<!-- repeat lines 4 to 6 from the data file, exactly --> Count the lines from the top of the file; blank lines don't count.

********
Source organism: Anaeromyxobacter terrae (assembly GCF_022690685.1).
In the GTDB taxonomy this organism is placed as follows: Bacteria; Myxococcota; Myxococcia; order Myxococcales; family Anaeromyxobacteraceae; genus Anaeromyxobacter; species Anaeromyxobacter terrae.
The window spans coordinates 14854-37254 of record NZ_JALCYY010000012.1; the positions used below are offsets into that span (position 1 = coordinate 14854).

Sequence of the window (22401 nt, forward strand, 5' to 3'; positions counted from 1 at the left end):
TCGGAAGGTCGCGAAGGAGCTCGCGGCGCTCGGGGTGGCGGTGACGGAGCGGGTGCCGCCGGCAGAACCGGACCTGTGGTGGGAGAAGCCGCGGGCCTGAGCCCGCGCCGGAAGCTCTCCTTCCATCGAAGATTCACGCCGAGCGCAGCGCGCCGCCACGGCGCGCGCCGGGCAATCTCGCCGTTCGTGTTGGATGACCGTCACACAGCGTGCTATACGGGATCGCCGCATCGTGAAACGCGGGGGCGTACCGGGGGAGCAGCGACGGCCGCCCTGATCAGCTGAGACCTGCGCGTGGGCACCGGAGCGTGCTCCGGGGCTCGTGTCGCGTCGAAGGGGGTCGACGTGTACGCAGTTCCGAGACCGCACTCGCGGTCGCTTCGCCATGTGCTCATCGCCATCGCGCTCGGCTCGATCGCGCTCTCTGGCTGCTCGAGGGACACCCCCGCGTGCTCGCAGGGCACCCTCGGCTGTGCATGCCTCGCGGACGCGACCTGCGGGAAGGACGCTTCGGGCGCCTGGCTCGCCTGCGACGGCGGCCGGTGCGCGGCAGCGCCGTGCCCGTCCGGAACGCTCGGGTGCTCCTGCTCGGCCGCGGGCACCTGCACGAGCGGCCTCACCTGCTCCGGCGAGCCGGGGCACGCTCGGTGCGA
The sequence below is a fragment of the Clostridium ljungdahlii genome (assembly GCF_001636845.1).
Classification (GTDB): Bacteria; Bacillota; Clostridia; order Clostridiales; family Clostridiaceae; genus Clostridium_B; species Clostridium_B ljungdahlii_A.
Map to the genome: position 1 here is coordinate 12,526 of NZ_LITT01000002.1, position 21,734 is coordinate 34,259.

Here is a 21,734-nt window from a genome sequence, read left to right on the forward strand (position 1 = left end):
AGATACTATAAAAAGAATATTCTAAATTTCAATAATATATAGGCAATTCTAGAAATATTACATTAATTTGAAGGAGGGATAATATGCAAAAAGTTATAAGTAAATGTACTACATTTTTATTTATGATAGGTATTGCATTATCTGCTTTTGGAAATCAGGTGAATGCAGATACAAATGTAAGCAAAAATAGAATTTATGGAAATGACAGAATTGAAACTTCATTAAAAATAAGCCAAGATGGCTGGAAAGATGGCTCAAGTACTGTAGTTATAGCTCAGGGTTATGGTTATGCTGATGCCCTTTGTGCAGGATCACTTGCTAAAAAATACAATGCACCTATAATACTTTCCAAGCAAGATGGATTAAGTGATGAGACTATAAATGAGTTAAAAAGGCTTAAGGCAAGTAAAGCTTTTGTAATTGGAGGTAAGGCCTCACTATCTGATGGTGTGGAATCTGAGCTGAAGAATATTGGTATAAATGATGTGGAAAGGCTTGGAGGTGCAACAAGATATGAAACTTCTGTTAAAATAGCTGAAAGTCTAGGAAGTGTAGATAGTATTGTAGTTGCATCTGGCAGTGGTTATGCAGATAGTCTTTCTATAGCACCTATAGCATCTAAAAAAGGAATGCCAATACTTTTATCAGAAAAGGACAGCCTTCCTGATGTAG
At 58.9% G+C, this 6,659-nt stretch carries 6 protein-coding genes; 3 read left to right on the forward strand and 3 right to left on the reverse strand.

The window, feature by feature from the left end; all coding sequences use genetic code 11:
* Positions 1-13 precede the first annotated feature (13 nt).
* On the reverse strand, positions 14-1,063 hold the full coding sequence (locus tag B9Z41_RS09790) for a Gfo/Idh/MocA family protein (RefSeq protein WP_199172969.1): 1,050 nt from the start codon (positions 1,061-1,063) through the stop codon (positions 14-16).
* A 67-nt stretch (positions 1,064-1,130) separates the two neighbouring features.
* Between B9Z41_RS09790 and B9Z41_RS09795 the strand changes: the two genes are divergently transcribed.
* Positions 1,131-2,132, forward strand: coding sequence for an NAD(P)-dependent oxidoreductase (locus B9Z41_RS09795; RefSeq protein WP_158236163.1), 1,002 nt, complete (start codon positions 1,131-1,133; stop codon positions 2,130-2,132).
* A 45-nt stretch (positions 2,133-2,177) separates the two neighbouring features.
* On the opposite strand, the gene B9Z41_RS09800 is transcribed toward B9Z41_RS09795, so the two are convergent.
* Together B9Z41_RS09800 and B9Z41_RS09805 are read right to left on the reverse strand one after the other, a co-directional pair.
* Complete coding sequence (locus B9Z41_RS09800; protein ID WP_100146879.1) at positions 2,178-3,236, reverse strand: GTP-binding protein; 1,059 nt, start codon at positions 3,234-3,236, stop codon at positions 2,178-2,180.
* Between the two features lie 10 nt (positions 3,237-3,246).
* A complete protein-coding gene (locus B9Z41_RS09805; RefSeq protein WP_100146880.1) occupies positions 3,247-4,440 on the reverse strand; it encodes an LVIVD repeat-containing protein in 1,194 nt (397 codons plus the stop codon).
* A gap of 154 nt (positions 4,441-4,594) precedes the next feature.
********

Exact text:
Sequence of the window (22401 nt, forward strand, 5' to 3'; positions counted from 1 at the left end):
TCGGAAGGTCGCGAAGGAGCTCGCGGCGCTCGGGGTGGCGGTGACGGAGCGGGTGCCGCCGGCAGAACCGGACCTGTGGTGGGAGAAGCCGCGGGCCTGAGCCCGCGCCGGAAGCTCTCCTTCCATCGAAGATTCACGCCGAGCGCAGCGCGCCGCCACGGCGCGCGCCGGGCAATCTCGCCGTTCGTGTTGGATGACCGTCACACAGCGTGCTATACGGGATCGCCGCATCGTGAAACGCGGGGGCGTACCGGGGGAGCAGCGACGGCCGCCCTGATCAGCTGAGACCTGCGCGTGGGCACCGGAGCGTGCTCCGGGGCTCGTGTCGCGTCGAAGGGGGTCGACGTGTACGCAGTTCCGAGACCGCACTCGCGGTCGCTTCGCCATGTGCTCATCGCCATCGCGCTCGGCTCGATCGCGCTCTCTGGCTGCTCGAGGGACACCCCCGCGTGCTCGCAGGGCACCCTCGGCTGTGCATGCCTCGCGGACGCGACCTGCGGGAAGGACGCTTCGGGCGCCTGGCTCGCCTGCGACGGCGGCCGGTGCGCGGCAGCGCCGTGCCCGTCCGGAACGCTCGGGTGCTCCTGCTCGGCCGCGGGCACCTGCACGAGCGGCCTCACCTGCTCCGGCGAGCCGGGGCACGCTCGGTGCGA
The sequence below is a fragment of the Clostridium ljungdahlii genome (assembly GCF_001636845.1).